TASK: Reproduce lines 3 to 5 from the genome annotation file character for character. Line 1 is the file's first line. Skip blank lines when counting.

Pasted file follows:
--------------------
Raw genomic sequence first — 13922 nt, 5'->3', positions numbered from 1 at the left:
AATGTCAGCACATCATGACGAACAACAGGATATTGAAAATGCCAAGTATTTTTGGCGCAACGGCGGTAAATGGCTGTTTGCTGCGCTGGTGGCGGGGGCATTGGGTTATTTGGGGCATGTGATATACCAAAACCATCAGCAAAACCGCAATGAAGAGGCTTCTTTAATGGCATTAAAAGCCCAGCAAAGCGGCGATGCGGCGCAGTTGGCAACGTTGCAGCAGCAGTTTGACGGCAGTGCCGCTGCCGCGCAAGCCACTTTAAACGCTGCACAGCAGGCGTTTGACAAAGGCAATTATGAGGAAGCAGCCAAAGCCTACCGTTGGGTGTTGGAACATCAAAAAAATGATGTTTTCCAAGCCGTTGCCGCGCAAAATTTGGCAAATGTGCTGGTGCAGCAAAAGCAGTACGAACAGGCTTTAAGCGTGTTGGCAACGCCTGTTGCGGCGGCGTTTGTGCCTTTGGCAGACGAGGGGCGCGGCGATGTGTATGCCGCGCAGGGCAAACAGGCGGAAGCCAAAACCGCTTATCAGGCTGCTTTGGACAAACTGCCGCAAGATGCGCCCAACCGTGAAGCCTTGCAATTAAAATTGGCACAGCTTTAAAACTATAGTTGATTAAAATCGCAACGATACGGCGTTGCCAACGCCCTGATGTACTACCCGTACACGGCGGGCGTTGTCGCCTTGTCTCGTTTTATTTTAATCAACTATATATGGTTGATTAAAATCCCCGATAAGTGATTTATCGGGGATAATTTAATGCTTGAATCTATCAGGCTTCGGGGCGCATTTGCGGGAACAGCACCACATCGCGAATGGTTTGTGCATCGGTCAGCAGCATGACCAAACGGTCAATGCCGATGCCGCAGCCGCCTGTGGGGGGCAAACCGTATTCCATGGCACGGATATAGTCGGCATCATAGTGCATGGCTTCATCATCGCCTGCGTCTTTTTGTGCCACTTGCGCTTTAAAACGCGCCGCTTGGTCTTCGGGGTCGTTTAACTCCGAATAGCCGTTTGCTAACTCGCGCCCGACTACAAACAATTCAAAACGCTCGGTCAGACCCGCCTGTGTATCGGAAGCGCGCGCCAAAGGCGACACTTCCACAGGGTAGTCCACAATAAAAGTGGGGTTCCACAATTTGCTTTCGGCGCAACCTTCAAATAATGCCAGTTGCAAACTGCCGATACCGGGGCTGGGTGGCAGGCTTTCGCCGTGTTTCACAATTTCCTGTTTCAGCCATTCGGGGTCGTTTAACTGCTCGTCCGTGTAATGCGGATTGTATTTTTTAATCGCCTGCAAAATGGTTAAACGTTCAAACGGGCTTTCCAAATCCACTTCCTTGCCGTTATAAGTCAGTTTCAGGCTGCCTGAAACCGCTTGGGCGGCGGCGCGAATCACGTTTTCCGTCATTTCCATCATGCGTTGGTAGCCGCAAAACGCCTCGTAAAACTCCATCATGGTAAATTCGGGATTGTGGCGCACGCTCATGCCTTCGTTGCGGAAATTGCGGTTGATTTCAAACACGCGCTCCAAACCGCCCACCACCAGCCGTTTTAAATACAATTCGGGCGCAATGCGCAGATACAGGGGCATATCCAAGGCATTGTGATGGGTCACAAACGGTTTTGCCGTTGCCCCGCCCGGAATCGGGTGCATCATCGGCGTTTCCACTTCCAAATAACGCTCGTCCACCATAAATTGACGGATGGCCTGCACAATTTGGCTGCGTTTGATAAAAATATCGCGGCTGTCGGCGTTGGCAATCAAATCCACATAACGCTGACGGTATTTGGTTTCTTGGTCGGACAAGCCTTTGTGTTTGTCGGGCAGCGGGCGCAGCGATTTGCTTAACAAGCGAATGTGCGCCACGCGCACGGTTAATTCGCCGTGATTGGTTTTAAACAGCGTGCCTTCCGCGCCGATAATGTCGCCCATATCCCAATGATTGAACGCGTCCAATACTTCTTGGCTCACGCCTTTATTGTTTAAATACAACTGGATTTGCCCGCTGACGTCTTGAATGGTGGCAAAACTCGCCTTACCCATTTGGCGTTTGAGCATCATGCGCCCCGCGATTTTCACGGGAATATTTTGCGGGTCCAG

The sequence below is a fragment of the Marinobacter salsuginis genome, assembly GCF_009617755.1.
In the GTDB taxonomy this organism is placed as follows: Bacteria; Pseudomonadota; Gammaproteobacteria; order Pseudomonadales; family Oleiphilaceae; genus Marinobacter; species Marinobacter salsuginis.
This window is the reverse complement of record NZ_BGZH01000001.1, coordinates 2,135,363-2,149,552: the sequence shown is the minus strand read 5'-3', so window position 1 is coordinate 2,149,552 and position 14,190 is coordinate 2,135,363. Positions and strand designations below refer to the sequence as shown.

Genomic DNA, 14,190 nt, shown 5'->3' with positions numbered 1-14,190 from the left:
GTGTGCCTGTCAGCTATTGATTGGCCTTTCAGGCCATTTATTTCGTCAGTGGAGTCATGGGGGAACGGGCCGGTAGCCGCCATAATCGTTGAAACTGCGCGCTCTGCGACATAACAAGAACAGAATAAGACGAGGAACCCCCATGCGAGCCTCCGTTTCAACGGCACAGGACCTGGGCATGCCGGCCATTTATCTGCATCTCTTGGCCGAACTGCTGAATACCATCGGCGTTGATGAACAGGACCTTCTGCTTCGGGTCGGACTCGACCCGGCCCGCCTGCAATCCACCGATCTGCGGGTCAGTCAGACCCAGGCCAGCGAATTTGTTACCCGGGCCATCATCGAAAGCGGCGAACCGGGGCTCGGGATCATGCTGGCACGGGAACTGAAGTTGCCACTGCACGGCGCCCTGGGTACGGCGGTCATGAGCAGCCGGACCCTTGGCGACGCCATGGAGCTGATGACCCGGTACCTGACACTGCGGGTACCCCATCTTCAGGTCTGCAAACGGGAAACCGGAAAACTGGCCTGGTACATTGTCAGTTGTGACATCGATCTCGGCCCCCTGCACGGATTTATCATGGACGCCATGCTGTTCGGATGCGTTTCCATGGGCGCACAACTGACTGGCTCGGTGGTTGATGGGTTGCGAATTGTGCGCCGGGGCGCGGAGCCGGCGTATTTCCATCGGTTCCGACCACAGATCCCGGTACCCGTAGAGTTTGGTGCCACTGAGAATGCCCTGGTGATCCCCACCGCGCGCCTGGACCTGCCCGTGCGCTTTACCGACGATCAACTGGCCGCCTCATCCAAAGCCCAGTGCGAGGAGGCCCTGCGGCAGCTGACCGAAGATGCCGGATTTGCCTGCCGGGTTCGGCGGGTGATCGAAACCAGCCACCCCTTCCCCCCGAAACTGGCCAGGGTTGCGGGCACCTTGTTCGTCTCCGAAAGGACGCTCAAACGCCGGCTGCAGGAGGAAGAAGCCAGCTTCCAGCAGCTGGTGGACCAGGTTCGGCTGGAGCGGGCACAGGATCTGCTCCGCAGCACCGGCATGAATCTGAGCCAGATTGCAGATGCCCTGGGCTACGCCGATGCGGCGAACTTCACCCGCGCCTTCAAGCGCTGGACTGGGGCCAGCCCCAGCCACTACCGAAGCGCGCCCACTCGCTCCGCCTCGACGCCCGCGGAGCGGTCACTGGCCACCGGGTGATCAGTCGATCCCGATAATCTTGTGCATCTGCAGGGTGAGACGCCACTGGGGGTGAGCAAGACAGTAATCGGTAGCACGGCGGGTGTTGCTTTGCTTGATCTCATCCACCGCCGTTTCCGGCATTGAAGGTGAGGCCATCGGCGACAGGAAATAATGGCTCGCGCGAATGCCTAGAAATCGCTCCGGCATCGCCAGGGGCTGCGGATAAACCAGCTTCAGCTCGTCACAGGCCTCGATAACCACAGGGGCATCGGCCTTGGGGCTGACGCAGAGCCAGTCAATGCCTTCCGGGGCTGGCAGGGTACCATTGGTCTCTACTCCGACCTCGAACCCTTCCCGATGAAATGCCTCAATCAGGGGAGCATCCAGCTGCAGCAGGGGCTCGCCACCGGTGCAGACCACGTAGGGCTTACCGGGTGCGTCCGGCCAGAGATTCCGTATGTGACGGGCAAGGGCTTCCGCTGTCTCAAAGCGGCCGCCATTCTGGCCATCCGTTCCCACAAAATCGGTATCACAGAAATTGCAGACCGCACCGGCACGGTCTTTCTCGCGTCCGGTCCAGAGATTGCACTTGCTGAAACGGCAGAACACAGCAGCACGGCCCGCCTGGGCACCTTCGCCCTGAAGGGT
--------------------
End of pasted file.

The sequence below is a fragment of the Marinobacter salsuginis genome, assembly GCF_009617755.1.
In the GTDB taxonomy this organism is placed as follows: Bacteria; Pseudomonadota; Gammaproteobacteria; order Pseudomonadales; family Oleiphilaceae; genus Marinobacter; species Marinobacter salsuginis.
This window is the reverse complement of record NZ_BGZH01000001.1, coordinates 2,135,363-2,149,552: the sequence shown is the minus strand read 5'-3', so window position 1 is coordinate 2,149,552 and position 14,190 is coordinate 2,135,363. Positions and strand designations below refer to the sequence as shown.